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Is Your Home Clean?

Seems like a simple question – Is your home clean? Many of us would say yes, for the most part it is clean. There might be a loose sock or two lying around and the kids might have just dragged some grass or dirt in, but its not like there is an inch of mud on the floors. Asking if your home is clean is a bit of a loaded question because the answer always NO. Now we are not here to judge your house but we are here to help you understand what factors make it not clean. Notice we are not saying dirty. While dirt does contribute to the uncleanliness of a house, it is not the only factor.

When we refer to a clean house we are looking at things you can see as well as things you can’t. Some are easier than other. For instance when your white rugs look closer to brown than white, they are not clean. If there is dirt and dust all over, it is easy to see that the home is not clean. Where it gets tricky is when you are dealing with unseen or very hard to see contaminates. These would include things floating around in the air like viruses, particulate matter and so forth. Even something like dust is actually hard to see until it piles up on surfaces.

There are numerous items that cause our homes to not be clean. Just daily living in your home is going to cause it to not be clean. Add in pets, kids, guests and so forth and the battle to keep it clean increases exponentially. Here is where we can go one of three ways. First is to ball up in a fetal position and tell yourself you’re doomed. We don’t recommend that. Second is to try and clean everything constantly, hose off the dog and kids every time they come in from outside and basically drive yourself crazy. Again, not what we recommend. Third is to create a strategy to minimize contaminates and increase your indoor air quality. How do you do this?

  1. Look at your home and what activities are causing contaminates. As we have spoken about at length in other blog posts, cooking is one of the top contributors to contaminates in the home. If you are finding grease or other build-up on or around the cooktop that is an indication that you haven’t been using the range hood, don’t have one, or need a better one that vents to the outdoors.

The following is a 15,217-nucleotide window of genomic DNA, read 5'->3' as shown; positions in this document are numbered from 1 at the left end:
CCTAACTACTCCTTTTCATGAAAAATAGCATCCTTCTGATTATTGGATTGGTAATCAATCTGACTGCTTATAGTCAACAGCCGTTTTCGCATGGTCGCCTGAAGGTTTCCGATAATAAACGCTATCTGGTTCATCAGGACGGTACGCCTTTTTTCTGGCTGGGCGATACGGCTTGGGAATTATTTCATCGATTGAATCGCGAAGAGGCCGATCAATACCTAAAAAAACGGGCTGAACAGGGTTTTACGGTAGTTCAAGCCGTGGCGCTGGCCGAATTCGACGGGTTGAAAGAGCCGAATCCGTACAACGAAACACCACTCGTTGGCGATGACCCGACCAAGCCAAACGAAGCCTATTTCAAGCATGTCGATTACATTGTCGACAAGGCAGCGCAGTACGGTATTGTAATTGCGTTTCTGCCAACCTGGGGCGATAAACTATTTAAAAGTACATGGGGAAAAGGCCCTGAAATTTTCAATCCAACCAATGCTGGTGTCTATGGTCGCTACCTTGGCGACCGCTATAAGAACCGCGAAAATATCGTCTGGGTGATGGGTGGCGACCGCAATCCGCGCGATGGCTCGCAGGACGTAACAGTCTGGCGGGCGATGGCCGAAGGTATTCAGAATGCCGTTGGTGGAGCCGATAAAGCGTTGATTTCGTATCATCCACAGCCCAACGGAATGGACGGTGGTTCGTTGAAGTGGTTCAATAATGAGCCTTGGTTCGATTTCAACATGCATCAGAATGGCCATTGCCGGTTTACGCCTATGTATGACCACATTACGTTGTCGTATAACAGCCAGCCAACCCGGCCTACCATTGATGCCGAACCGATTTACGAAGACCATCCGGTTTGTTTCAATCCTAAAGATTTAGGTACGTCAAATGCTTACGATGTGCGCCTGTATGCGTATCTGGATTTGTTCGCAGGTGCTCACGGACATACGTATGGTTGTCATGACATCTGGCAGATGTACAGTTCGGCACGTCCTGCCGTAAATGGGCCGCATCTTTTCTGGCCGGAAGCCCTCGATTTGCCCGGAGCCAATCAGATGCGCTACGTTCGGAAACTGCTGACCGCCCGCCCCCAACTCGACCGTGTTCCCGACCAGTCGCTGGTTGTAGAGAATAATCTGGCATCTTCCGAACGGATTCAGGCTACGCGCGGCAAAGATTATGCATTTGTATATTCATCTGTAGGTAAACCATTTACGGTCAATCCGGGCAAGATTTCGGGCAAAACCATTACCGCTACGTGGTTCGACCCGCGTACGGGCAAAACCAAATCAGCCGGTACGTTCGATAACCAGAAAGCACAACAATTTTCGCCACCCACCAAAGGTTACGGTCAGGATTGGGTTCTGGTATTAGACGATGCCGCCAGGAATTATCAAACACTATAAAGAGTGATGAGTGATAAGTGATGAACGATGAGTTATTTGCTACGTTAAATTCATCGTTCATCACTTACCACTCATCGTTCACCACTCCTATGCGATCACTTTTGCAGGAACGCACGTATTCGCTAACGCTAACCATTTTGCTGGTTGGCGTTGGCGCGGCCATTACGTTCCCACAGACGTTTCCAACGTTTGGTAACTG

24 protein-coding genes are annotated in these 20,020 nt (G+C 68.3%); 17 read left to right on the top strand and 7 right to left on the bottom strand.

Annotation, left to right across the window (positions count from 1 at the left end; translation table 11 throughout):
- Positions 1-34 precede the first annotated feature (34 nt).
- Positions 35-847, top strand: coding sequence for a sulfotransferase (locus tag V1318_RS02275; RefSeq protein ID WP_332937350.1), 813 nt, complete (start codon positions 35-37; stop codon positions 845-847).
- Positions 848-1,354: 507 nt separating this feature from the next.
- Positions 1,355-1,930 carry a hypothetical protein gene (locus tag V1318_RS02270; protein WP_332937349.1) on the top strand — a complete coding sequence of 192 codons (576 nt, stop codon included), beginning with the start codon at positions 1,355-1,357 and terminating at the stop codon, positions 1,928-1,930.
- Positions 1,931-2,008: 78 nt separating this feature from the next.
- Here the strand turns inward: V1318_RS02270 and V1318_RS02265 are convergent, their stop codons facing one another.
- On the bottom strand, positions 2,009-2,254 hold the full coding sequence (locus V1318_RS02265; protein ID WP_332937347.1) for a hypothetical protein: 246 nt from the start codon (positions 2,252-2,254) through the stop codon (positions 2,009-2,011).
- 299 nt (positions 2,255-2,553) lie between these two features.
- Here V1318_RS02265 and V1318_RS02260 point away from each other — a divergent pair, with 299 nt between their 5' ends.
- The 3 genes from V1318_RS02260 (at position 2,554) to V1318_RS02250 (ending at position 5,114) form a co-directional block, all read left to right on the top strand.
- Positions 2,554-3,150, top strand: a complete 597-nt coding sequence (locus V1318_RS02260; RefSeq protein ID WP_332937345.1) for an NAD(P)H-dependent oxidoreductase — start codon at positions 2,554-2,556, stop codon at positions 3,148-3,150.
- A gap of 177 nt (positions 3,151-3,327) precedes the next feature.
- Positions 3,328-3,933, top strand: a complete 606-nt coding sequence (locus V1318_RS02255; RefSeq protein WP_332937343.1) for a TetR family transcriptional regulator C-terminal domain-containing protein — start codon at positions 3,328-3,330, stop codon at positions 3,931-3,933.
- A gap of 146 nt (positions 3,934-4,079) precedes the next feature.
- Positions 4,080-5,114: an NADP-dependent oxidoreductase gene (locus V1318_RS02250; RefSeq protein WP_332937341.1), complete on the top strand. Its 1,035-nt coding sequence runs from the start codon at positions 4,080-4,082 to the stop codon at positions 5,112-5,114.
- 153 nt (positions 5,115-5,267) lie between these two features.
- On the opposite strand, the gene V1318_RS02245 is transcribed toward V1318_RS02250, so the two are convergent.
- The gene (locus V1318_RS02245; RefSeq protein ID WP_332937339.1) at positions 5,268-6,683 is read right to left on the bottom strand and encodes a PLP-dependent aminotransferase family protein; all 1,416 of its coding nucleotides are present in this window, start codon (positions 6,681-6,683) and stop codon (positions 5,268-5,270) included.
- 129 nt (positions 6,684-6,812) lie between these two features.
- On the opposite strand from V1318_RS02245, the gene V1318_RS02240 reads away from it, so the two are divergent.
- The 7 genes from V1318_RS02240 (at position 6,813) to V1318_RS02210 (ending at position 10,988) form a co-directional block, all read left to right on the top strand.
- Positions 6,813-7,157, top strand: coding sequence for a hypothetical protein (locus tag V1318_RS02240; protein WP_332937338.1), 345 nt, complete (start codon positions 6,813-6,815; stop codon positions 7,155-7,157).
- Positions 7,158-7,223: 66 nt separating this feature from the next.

2. Are you using your bathroom exhaust fans? Exhausting contaminates including moister decreases the possibility of mold and mildew from forming. They also help to remove any off-gassing from things like cleaners.
  3. Do you make everyone take off their shoes when they come into the house so they don’t drag dirt in? Do you brush the dog regularly to decrease the amount of hair floating around (large dog owners we understand, this can be a full time job with a shedding dog in the summer months – do your best).
  4. Do you burn candles? They can be a major contributor to poor indoor air quality. You can read more about that here.
  5. Do you have a regular cleaning routine. We talked about obsessive cleaning and it being a bit unrealistic, but that doesn’t mean it shouldn’t be part of a regular routine. When using cleaners look for ones with low VOC’s and utilize the exhaust fans of the home (bathroom fans as well as kitchen range hoods) to exhaust any of the cleaning chemicals that are released into the air during the process. On good air quality days, opening a window is also a good option.

So we come back to the first question – Is your home clean? The answer is always going to be no, but hopefully we have given you some things to consider and look for to increase the cleanliness of your home which will have a positive effect on the overall indoor air quality of your home.

For information about exhaust fans, range hoods and fresh air solutions utilize the links at the top of this page.

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